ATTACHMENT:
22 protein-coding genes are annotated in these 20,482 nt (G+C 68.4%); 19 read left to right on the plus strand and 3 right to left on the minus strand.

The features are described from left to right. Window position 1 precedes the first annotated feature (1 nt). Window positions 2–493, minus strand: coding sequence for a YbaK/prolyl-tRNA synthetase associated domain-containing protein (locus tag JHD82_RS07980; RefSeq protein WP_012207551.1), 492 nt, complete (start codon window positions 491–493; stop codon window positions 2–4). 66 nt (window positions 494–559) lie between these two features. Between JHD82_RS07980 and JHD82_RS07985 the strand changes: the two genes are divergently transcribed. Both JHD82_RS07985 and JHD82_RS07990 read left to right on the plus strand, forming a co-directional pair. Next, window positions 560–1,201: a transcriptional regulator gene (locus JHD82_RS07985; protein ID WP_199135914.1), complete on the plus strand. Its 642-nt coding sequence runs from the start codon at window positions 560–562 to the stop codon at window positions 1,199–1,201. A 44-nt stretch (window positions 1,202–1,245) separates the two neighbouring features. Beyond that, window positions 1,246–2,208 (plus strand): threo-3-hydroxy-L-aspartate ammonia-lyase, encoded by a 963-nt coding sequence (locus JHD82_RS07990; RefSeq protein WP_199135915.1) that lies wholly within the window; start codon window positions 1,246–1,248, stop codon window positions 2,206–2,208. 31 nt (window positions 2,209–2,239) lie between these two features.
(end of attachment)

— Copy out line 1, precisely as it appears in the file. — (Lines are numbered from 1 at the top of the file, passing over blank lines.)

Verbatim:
22 protein-coding genes are annotated in these 20,482 nt (G+C 68.4%); 19 read left to right on the plus strand and 3 right to left on the minus strand.